I recently had an outdoor-sy holiday in the Peak District, Derbyshire. This one.
While walking at dusk, through hammering rain, with not a single artificial light in sight.
Everyone stop. Just stop, and listen. Listen to the rain in the pine trees, listen to the rustle of the heather underfoot, listen to the gurgle of the water trickling slowly down a hundred different streams. This landscape has likely been like this for a hundred million years, and will be like this a hundred million years in the future. That sound, the rain and the trees and the water, is a sound that is echoing forwards and backwards through time. If you listen to that sound, you are transcendent. You are so much more than your little human life. You are listening to the past. You are listening to the future. It is so, so beautiful.
While walking down a rugged road at night.
Turn off your torches. For the past million years, we haven’t had torches. We have four and half senses that work just as well in the dark as in full light. Don’t bother to use a torch just for the benefit of your rod cells. If you wait a few minutes in the dark, you can see. You can see the path, you can see the tree line, you can see the moon through the clouds. Even if the person behind you is tripping over rocks and stumbling through streams, you can see. Wait for your eyes to adjust, and all will become clear.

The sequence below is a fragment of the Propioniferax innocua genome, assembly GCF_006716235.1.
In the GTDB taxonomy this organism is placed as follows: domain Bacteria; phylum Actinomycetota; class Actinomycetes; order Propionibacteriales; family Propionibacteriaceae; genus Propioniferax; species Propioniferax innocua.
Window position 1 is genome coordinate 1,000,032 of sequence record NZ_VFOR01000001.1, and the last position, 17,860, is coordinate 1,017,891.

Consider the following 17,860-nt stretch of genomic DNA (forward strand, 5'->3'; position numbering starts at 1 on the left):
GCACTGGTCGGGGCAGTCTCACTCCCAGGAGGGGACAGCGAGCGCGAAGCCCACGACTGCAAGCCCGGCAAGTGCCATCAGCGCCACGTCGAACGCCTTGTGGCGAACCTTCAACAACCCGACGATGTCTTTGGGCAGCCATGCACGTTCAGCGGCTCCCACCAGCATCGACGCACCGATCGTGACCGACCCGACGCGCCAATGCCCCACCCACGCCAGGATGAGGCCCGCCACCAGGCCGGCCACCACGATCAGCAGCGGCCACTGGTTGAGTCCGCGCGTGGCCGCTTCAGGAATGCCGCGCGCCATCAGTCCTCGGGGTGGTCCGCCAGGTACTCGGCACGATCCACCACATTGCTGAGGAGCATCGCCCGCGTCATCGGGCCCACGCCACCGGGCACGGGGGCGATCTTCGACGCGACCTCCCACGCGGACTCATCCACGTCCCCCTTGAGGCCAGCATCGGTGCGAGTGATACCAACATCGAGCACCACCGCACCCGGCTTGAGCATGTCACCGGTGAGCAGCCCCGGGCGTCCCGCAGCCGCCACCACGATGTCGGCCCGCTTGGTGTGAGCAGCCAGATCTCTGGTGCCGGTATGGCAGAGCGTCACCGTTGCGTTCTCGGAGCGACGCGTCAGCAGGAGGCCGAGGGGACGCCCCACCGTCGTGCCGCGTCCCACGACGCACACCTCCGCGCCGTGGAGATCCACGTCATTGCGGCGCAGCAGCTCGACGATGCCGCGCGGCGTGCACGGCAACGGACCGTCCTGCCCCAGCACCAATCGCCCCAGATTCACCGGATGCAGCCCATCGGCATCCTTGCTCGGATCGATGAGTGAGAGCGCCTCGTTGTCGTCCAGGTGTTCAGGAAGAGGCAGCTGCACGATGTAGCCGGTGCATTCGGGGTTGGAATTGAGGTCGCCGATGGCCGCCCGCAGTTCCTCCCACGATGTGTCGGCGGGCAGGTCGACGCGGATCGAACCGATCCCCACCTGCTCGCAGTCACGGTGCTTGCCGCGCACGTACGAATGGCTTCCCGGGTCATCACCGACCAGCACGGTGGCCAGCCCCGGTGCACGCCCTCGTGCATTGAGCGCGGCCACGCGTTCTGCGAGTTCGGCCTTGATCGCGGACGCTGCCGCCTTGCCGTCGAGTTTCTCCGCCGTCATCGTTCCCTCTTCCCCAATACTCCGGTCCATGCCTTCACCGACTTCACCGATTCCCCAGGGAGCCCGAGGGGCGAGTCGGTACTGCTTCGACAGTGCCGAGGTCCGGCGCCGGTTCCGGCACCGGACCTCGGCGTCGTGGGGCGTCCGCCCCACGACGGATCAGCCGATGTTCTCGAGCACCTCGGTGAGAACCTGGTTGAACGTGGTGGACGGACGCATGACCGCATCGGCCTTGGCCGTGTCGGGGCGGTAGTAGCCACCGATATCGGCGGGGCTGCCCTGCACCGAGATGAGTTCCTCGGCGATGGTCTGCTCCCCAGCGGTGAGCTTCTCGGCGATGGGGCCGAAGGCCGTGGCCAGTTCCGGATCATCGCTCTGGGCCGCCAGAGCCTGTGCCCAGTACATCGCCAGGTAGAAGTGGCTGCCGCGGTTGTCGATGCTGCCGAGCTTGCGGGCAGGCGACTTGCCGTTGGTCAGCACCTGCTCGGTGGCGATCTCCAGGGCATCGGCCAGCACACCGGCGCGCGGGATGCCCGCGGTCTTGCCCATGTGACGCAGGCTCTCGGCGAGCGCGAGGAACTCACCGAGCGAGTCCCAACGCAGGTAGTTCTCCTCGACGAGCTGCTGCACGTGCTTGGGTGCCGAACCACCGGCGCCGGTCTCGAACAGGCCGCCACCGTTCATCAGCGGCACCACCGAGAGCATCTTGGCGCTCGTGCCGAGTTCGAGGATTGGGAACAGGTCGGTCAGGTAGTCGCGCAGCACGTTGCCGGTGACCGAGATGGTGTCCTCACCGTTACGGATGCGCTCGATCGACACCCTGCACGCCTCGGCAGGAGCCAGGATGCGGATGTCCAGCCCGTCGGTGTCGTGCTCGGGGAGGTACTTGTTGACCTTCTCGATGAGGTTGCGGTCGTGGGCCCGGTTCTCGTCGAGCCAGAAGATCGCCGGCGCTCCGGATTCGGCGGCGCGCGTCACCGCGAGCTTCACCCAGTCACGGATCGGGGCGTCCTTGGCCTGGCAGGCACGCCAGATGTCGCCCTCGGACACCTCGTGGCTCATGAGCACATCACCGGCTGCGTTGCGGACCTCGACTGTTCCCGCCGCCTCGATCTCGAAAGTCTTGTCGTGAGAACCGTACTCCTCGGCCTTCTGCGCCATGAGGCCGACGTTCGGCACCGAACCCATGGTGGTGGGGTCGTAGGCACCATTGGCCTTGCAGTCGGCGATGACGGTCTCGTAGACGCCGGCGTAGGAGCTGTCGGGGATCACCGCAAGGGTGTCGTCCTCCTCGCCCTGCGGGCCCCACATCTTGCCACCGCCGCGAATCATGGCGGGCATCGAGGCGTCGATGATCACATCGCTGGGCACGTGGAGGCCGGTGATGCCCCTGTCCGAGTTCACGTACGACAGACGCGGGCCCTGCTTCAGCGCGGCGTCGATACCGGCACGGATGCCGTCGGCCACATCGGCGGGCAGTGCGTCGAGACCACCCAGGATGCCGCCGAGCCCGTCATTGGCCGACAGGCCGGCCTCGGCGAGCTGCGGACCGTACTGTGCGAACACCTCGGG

While walking up the Derwent Dam road.
Look at what we do to the world. This used to be a flat-bottomed valley, with a river winding it’s way along the bottom. There used to be trees, farms, a few villages. Now there is water. About 2 billion gallons, 9 megalitres of water. Why do we do this, people? We have water – this is the north of England, it rains every other minute. If this was California, I would know where you were coming from. But the Ladybower-Derwent-Howden reservoir complex has about 45 billion litres of water. Which has stayed above 50% full for the past 10 years. Why do we need to blight the landscape like this?